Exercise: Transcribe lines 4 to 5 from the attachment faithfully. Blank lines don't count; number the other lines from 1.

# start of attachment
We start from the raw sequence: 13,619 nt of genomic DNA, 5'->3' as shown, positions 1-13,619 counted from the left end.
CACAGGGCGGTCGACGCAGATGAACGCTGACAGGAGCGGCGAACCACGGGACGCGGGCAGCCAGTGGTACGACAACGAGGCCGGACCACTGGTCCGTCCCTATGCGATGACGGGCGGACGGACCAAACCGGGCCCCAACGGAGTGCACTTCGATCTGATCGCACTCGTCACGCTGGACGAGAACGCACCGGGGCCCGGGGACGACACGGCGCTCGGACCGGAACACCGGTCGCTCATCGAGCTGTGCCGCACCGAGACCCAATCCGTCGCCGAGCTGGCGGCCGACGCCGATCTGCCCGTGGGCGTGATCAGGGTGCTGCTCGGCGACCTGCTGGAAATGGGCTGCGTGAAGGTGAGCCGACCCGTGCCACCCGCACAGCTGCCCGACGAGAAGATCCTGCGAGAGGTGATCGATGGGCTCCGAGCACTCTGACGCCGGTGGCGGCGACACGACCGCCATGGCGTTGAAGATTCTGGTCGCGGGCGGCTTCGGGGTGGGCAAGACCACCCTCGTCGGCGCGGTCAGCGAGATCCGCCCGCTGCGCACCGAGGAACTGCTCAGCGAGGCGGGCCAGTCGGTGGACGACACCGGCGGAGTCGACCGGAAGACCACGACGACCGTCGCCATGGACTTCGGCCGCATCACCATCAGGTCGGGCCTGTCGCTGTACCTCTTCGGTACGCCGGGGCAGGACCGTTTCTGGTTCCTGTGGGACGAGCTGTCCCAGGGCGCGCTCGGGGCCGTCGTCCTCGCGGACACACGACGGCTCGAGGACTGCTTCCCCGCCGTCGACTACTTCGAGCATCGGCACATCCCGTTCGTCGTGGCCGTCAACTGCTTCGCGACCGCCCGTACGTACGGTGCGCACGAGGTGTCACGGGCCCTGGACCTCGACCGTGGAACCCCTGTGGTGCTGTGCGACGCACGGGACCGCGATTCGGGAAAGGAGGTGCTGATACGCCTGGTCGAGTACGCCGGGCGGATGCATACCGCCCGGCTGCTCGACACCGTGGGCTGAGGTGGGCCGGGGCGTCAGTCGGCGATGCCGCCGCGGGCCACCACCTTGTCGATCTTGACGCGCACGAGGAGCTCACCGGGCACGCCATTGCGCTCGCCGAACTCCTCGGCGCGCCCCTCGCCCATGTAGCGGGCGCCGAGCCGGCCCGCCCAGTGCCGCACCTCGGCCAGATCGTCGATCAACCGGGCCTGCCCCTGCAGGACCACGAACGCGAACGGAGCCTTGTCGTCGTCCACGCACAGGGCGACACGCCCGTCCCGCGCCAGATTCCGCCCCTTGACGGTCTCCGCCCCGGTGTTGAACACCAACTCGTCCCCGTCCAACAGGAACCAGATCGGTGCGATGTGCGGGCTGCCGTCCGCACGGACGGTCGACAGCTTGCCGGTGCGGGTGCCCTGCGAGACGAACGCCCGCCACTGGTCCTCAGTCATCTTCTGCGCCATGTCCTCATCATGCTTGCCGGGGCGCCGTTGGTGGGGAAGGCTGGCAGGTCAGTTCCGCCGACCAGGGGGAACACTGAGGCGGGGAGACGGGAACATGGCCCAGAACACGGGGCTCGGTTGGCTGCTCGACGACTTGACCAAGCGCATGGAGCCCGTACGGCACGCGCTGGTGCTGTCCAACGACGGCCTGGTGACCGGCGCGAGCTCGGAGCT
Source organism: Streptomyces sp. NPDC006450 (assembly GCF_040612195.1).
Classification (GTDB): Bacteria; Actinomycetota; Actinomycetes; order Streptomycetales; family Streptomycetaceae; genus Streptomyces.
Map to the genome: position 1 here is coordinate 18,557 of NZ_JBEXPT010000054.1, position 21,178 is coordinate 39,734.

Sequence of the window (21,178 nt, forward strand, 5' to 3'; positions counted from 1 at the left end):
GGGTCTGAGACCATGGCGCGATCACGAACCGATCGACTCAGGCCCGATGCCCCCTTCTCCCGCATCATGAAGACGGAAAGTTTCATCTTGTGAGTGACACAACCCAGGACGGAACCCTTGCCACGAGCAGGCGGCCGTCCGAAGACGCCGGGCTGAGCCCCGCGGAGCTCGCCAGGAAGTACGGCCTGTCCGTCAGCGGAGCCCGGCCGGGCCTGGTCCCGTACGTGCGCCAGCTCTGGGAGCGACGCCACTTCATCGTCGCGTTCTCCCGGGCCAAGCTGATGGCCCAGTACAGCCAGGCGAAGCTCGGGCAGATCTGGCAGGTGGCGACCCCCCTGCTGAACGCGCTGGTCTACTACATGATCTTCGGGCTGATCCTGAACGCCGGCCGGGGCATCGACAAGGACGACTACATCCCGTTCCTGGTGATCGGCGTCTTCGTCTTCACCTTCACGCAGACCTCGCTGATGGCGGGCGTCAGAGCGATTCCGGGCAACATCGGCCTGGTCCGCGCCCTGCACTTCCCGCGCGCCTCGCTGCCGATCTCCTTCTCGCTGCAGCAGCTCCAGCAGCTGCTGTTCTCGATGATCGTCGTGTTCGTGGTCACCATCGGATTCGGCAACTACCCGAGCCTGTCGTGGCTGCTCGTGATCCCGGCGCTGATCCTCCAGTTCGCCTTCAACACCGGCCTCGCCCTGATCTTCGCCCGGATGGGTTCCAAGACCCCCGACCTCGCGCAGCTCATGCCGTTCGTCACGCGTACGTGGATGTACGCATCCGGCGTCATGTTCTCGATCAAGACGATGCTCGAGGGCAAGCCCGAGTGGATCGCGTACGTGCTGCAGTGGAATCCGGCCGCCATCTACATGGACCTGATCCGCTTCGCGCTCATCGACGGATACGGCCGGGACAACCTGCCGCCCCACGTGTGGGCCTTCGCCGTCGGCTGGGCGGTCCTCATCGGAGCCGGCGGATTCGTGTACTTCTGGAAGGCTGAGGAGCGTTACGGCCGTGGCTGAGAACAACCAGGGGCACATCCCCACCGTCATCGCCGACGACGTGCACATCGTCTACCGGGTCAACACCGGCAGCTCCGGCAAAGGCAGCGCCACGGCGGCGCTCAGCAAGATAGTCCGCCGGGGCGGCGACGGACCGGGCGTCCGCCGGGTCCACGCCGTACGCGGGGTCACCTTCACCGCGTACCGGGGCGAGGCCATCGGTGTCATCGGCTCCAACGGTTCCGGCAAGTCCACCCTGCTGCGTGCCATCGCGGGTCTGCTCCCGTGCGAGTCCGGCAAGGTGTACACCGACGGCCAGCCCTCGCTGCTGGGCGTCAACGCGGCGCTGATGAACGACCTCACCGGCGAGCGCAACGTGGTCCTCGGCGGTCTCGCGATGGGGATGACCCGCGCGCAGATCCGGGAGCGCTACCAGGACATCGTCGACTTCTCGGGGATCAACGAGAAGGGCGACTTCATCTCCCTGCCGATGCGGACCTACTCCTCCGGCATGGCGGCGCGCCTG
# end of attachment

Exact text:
Classification (GTDB): Bacteria; Actinomycetota; Actinomycetes; order Streptomycetales; family Streptomycetaceae; genus Streptomyces.
Map to the genome: position 1 here is coordinate 18,557 of NZ_JBEXPT010000054.1, position 21,178 is coordinate 39,734.